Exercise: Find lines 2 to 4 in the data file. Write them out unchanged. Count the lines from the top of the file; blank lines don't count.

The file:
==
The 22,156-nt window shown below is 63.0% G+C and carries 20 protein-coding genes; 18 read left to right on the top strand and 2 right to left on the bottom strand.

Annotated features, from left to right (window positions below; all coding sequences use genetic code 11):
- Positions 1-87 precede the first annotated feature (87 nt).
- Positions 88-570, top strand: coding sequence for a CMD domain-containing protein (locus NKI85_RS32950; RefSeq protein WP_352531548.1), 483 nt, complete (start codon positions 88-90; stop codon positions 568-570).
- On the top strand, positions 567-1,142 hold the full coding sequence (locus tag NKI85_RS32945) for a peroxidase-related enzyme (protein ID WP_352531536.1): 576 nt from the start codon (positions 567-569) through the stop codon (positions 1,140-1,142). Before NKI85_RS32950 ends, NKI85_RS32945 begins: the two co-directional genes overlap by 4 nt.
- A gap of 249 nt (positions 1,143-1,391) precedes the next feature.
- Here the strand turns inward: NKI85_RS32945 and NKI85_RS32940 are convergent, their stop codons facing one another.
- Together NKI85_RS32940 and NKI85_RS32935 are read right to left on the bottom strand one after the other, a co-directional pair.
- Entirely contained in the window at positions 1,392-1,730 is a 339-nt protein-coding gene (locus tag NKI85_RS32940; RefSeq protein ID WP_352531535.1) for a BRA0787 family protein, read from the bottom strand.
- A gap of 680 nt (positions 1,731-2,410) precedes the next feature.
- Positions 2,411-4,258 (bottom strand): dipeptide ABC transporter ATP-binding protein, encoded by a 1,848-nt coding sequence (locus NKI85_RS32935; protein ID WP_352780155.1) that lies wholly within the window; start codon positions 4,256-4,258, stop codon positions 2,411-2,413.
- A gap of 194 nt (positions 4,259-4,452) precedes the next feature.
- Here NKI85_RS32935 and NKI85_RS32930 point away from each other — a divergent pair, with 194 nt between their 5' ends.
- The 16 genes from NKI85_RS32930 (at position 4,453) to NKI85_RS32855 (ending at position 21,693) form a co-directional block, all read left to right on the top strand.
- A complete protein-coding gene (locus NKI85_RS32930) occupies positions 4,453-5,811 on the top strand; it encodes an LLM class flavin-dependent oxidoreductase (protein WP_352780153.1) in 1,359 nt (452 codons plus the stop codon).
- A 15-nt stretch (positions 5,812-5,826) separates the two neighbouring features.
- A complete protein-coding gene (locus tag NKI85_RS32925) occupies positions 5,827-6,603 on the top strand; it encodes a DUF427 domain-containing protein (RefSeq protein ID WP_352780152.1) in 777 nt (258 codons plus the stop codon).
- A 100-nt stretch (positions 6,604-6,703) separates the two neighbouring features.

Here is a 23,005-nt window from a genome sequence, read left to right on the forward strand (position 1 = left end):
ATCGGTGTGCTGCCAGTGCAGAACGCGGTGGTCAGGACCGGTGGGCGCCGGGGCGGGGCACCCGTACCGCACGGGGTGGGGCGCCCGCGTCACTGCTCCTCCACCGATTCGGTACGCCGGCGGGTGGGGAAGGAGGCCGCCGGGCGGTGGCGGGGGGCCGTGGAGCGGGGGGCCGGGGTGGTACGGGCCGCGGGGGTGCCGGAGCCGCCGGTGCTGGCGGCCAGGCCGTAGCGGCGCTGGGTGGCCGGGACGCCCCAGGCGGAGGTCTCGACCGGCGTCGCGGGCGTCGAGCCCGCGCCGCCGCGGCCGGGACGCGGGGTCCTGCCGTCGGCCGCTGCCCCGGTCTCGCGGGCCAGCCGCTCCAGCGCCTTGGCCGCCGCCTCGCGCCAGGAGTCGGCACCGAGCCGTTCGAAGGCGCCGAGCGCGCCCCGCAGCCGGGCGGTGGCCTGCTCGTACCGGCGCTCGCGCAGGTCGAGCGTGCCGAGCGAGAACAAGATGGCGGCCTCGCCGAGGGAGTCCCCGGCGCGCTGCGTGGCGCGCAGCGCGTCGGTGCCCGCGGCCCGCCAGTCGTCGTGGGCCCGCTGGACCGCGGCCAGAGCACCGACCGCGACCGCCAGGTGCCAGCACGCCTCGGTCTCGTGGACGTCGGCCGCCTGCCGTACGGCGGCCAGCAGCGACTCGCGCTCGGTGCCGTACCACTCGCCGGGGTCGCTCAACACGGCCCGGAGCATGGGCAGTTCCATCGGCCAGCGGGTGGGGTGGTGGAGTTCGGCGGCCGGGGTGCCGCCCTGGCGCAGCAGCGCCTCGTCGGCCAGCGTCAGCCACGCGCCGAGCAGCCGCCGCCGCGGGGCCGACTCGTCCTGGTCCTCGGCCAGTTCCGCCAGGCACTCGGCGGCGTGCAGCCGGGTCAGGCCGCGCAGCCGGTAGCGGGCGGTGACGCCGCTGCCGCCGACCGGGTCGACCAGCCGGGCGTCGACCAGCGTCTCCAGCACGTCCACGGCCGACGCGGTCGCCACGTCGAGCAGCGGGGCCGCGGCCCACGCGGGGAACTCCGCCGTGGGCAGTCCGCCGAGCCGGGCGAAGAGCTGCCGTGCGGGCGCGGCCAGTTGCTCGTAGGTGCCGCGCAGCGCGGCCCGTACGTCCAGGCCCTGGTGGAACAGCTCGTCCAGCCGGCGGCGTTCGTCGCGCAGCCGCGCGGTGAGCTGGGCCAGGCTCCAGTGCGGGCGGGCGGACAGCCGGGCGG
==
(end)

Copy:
Annotated features, from left to right (window positions below; all coding sequences use genetic code 11):
- Positions 1-87 precede the first annotated feature (87 nt).
- Positions 88-570, top strand: coding sequence for a CMD domain-containing protein (locus NKI85_RS32950; RefSeq protein WP_352531548.1), 483 nt, complete (start codon positions 88-90; stop codon positions 568-570).